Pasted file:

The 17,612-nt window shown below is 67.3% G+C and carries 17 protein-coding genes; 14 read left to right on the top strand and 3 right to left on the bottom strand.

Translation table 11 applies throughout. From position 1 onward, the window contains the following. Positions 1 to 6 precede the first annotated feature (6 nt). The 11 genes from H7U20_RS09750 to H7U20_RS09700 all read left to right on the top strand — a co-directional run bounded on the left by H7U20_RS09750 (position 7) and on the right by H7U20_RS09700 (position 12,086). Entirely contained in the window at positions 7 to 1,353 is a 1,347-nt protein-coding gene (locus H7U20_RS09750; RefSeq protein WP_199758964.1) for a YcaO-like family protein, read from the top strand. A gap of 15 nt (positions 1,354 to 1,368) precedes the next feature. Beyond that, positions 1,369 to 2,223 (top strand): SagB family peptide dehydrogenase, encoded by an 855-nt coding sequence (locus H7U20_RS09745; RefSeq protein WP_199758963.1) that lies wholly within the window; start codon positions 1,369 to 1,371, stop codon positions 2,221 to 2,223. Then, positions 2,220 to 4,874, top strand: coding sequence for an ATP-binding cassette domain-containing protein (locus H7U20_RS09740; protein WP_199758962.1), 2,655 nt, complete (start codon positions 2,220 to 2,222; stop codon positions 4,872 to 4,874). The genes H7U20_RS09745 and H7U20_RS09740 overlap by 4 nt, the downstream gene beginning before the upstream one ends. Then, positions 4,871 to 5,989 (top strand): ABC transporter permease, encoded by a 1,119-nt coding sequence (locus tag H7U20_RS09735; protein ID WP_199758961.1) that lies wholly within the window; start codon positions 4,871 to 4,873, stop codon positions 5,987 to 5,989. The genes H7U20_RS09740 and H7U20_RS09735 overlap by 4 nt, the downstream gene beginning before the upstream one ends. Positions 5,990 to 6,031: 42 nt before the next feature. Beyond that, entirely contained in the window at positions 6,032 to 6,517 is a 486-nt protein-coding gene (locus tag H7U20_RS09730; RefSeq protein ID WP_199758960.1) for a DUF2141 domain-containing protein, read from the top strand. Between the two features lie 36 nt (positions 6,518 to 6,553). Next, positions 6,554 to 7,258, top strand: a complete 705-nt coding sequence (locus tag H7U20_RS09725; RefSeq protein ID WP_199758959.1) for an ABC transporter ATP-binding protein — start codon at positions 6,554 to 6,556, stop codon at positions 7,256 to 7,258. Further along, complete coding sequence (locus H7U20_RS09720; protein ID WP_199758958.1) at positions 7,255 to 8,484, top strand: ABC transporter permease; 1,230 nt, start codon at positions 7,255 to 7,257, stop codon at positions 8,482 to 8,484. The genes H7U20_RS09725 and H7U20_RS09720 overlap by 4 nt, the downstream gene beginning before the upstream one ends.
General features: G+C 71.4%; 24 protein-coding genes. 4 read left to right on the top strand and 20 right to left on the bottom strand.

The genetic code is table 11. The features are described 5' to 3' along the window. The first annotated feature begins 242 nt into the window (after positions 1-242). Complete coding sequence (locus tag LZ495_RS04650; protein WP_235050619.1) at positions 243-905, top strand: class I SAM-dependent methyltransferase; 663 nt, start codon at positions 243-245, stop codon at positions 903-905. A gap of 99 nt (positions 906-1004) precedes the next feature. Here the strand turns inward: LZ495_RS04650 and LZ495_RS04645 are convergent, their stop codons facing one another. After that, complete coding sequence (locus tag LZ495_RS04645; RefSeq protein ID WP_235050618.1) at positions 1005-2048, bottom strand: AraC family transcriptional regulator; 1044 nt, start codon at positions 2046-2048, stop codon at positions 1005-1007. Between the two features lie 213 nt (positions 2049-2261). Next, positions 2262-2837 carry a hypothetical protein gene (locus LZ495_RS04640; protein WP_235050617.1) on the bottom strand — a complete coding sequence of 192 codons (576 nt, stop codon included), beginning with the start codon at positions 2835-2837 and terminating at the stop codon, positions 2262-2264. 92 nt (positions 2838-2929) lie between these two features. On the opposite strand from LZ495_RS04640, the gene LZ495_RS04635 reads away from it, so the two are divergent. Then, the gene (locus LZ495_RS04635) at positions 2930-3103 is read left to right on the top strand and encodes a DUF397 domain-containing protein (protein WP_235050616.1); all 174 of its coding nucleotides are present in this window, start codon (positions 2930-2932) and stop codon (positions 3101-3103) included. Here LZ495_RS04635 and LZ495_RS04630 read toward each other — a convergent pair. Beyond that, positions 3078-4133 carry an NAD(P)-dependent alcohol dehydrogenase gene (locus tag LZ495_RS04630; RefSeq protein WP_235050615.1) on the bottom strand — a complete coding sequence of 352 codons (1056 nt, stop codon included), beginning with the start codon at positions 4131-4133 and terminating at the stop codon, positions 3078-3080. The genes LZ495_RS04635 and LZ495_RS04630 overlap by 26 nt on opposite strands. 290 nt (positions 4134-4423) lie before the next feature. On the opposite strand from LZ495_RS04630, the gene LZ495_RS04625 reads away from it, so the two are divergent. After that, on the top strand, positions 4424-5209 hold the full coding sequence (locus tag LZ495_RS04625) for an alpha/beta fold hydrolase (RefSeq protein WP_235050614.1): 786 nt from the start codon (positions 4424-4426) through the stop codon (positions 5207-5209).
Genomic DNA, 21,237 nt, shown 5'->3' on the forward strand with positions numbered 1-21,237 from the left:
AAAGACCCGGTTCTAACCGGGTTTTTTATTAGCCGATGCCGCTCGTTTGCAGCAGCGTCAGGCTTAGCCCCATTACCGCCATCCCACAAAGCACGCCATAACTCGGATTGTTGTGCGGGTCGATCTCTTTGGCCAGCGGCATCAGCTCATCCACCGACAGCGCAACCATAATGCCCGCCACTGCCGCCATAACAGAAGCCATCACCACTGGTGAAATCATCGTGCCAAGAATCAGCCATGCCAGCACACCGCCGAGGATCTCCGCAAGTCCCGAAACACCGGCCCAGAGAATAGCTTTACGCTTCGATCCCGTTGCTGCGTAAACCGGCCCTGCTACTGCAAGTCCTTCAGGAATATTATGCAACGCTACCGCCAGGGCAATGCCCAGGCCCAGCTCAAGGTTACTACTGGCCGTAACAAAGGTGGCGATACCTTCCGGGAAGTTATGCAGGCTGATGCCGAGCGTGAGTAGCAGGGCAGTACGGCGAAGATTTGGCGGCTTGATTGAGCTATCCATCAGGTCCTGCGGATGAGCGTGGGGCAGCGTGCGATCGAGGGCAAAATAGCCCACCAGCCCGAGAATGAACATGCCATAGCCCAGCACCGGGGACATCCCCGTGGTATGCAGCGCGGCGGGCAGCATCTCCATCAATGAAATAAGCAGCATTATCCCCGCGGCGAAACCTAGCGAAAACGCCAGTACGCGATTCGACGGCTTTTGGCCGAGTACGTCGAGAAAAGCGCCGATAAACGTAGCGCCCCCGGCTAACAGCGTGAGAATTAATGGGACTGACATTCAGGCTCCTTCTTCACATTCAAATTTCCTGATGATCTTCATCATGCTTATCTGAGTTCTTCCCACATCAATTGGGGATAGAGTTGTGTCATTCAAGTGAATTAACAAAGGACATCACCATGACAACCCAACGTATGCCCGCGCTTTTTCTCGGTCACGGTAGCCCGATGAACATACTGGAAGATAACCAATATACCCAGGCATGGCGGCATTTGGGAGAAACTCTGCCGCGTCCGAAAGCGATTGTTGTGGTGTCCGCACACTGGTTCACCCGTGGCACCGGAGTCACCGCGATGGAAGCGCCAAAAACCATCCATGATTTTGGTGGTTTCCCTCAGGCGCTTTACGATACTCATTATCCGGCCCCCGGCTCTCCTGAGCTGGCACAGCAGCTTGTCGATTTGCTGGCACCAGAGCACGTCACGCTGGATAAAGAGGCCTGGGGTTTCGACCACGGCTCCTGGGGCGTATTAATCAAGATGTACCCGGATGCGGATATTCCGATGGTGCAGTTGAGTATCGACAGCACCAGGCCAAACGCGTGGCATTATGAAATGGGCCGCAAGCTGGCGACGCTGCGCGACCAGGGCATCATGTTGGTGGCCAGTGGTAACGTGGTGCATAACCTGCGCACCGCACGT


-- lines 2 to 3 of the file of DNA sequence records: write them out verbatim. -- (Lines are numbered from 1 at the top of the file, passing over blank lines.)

Translation table 11 applies throughout. From position 1 onward, the window contains the following. Positions 1 to 6 precede the first annotated feature (6 nt). The 11 genes from H7U20_RS09750 to H7U20_RS09700 all read left to right on the top strand — a co-directional run bounded on the left by H7U20_RS09750 (position 7) and on the right by H7U20_RS09700 (position 12,086). Entirely contained in the window at positions 7 to 1,353 is a 1,347-nt protein-coding gene (locus H7U20_RS09750; RefSeq protein WP_199758964.1) for a YcaO-like family protein, read from the top strand. A gap of 15 nt (positions 1,354 to 1,368) precedes the next feature. Beyond that, positions 1,369 to 2,223 (top strand): SagB family peptide dehydrogenase, encoded by an 855-nt coding sequence (locus H7U20_RS09745; RefSeq protein WP_199758963.1) that lies wholly within the window; start codon positions 1,369 to 1,371, stop codon positions 2,221 to 2,223. Then, positions 2,220 to 4,874, top strand: coding sequence for an ATP-binding cassette domain-containing protein (locus H7U20_RS09740; protein WP_199758962.1), 2,655 nt, complete (start codon positions 2,220 to 2,222; stop codon positions 4,872 to 4,874). The genes H7U20_RS09745 and H7U20_RS09740 overlap by 4 nt, the downstream gene beginning before the upstream one ends. Then, positions 4,871 to 5,989 (top strand): ABC transporter permease, encoded by a 1,119-nt coding sequence (locus tag H7U20_RS09735; protein ID WP_199758961.1) that lies wholly within the window; start codon positions 4,871 to 4,873, stop codon positions 5,987 to 5,989. The genes H7U20_RS09740 and H7U20_RS09735 overlap by 4 nt, the downstream gene beginning before the upstream one ends. Positions 5,990 to 6,031: 42 nt before the next feature. Beyond that, entirely contained in the window at positions 6,032 to 6,517 is a 486-nt protein-coding gene (locus tag H7U20_RS09730; RefSeq protein ID WP_199758960.1) for a DUF2141 domain-containing protein, read from the top strand. Between the two features lie 36 nt (positions 6,518 to 6,553). Next, positions 6,554 to 7,258, top strand: a complete 705-nt coding sequence (locus tag H7U20_RS09725; RefSeq protein ID WP_199758959.1) for an ABC transporter ATP-binding protein — start codon at positions 6,554 to 6,556, stop codon at positions 7,256 to 7,258. Further along, complete coding sequence (locus H7U20_RS09720; protein ID WP_199758958.1) at positions 7,255 to 8,484, top strand: ABC transporter permease; 1,230 nt, start codon at positions 7,255 to 7,257, stop codon at positions 8,482 to 8,484. The genes H7U20_RS09725 and H7U20_RS09720 overlap by 4 nt, the downstream gene beginning before the upstream one ends.
General features: G+C 71.4%; 24 protein-coding genes. 4 read left to right on the top strand and 20 right to left on the bottom strand.